There’s a way to make sausage; then there’s his way

There’s a way to make sausage; then there’s his way

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Jim Athearn prepares the meat for grinding. The balance of meat and fat is critical to the flavor of sausage. — Photo by Nelson Sigelman

Sausage making is time-consuming and tricky business. It can also create marital tension when one is working with a spouse and the grinder starts squirting ground meat like a fire hose, causing the casings to herniate. I speak from personal experience.

So it was with great interest and a freezer full of venison that I attended a sausage-making workshop Saturday morning led by Jefferson Munroe of the Good Farm and sponsored by the Martha’s Vineyard Agricultural Society.

I laughed when Taz Armstrong, who assisted with the workshop, said that using an electric KitchenAid mixer and sausage attachment “can be stressful,” as opposed to the kindler, gentler hand crank model.

I recalled urging — I hesitate to use a more accurate word — my wife Norma to press harder in order to jam a glutinous mix of venison and pork into the whirring mixer as I tried to balance casing and sausage and embolisms on our small kitchen counter.

My mistake, I learned — one of several I made on my first untutored attempt — was to violate one of the cardinal rules of sausage making. I had failed to keep the mix chilled.

Our group of a dozen novice sausage makers was evenly divided between men and women. It was an interesting mix of foodies interested in adding to their kitchen skills, a couple looking for a winter diversion who had no intention of competing with Jimmy Dean, and two guys with pigs who thought home-grown sausage would be a tasty project.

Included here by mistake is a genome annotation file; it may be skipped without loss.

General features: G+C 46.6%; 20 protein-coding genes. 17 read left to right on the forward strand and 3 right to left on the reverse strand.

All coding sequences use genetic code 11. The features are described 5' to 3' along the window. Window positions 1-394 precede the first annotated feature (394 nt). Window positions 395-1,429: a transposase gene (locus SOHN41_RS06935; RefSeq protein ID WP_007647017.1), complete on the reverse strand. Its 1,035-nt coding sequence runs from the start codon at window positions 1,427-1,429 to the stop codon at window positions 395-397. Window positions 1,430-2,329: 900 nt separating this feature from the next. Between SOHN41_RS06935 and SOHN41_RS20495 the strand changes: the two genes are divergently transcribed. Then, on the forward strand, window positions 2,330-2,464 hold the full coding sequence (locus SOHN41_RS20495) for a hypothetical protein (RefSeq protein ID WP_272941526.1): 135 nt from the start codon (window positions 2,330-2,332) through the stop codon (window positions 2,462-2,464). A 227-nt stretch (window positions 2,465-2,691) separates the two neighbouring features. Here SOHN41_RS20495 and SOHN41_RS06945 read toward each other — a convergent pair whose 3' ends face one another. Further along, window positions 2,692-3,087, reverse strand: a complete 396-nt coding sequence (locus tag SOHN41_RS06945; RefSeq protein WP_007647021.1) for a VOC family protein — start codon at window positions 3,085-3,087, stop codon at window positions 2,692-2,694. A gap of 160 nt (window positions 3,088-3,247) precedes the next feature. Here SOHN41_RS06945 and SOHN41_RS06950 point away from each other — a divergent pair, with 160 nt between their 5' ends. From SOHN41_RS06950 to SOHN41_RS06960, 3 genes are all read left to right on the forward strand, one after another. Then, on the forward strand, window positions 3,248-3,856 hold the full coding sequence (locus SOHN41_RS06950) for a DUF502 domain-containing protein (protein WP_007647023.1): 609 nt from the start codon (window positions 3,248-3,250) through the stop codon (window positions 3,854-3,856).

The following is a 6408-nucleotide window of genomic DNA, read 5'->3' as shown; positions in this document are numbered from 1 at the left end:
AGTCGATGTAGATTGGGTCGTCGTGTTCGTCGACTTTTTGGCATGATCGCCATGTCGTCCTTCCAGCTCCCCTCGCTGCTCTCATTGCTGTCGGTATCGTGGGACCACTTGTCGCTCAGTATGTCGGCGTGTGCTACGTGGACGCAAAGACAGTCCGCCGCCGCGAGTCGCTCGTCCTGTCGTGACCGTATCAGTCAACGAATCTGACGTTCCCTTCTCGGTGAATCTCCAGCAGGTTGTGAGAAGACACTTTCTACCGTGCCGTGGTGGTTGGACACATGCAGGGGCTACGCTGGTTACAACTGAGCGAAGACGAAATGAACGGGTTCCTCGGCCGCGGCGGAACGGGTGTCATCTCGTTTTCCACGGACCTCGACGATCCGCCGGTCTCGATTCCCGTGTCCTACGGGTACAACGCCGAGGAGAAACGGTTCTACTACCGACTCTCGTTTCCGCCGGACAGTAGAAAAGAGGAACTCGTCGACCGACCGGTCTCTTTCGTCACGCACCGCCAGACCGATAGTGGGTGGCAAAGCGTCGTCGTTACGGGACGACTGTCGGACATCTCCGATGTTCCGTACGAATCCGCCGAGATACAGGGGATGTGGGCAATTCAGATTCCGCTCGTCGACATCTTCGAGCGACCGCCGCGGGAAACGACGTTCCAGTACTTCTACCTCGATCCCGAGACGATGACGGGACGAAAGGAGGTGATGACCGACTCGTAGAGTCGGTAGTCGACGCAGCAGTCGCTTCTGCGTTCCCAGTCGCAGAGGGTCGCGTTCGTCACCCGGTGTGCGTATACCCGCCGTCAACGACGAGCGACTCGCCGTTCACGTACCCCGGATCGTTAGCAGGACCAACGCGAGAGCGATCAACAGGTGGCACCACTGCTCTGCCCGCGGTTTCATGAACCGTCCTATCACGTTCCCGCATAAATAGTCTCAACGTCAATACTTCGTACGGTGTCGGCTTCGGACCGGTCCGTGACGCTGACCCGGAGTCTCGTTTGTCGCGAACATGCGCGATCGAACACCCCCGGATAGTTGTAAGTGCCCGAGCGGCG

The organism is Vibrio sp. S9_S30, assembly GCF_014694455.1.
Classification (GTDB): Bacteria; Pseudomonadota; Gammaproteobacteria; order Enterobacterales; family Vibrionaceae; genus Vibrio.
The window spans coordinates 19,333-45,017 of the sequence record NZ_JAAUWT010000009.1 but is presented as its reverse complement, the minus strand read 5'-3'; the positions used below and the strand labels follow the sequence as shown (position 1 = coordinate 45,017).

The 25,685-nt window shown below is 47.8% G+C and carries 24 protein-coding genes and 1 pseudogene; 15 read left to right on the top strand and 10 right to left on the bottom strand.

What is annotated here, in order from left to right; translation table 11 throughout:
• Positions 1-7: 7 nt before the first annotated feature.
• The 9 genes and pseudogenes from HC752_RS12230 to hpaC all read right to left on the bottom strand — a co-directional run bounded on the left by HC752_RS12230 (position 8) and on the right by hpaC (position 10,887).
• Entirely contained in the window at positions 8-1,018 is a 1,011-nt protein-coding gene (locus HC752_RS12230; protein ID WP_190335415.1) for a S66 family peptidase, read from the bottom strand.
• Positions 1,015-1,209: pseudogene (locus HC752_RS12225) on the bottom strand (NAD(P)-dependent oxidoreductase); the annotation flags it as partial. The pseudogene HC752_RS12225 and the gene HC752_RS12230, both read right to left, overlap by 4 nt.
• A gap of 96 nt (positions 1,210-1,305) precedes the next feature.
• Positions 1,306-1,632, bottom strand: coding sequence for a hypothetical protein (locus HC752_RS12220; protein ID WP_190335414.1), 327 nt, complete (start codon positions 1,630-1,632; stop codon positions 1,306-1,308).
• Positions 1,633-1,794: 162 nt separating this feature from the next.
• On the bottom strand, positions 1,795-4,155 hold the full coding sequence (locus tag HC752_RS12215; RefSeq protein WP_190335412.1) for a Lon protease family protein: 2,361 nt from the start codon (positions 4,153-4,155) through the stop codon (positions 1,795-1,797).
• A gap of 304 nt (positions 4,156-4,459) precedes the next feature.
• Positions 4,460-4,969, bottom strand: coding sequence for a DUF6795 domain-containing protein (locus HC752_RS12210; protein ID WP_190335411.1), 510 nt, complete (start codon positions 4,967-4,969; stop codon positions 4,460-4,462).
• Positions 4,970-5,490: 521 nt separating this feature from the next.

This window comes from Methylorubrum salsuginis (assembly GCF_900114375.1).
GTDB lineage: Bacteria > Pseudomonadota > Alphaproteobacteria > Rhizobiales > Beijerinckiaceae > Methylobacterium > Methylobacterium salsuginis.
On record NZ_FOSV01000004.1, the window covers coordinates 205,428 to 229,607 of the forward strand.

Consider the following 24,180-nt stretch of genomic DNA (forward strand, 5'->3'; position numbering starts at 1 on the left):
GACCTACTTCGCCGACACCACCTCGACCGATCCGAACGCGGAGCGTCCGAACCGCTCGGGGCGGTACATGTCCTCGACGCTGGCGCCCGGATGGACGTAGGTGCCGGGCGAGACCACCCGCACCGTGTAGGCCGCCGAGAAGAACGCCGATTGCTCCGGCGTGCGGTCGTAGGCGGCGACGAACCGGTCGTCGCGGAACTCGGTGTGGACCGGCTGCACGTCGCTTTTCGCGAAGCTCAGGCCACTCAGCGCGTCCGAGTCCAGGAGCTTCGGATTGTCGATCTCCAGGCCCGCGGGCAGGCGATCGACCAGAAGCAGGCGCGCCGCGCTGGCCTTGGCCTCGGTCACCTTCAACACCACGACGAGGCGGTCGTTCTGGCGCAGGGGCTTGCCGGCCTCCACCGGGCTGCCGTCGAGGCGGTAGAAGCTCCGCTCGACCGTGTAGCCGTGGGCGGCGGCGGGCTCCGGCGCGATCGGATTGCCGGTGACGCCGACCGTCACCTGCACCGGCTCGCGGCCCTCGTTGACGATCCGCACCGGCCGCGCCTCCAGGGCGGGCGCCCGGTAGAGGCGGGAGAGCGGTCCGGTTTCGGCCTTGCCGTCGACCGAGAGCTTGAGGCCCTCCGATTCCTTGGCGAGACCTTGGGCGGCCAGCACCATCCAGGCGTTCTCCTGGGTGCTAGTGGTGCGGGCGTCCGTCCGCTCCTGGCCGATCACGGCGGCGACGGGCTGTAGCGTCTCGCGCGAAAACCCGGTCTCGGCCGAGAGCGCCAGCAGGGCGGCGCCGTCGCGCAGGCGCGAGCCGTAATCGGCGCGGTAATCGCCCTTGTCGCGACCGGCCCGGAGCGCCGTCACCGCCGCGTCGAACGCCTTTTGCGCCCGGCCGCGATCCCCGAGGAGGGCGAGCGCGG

I was interested in turning packages of deer meat into something other than hamburger, stew, and chili. Well-made venison sausage can be quite a treat, but in my first attempt I had failed to add enough fat to the meat, and it turned out tasty but dry.

I also lacked the deft touch it takes to allow the casing to slide off the sausage stuffing tube in direct relation to the flow of ground meat. Some of my sausages expanded to about the size of bananas. I wanted to do better.

Sausage school began with an emphasis on three critical points: time, temperature and the need to avoid cross-contamination. The meat must remain chilled, preferably below 40 degrees. Above that temperature, bacteria start to grow. The more time, the more bacteria. Working with a variety of ingredients also requires close attention to cleanliness.

The aroma of fresh sausage cooking on a stove is enough to make the strongest vegetarian wilt. The wonderful thing about sausage making is the infinite number of choices of ingredients. Number one on the list is fat, thick, rich, creamy pig backfat, available at several local farms and markets.

The mix of fat to meat needed to make pork sausage is about 30 percent. Pork is naturally fatty, so depending on the cut used it may not be necessary to add much fat to the meat. Venison is another story, it has no usable fat so it must be added.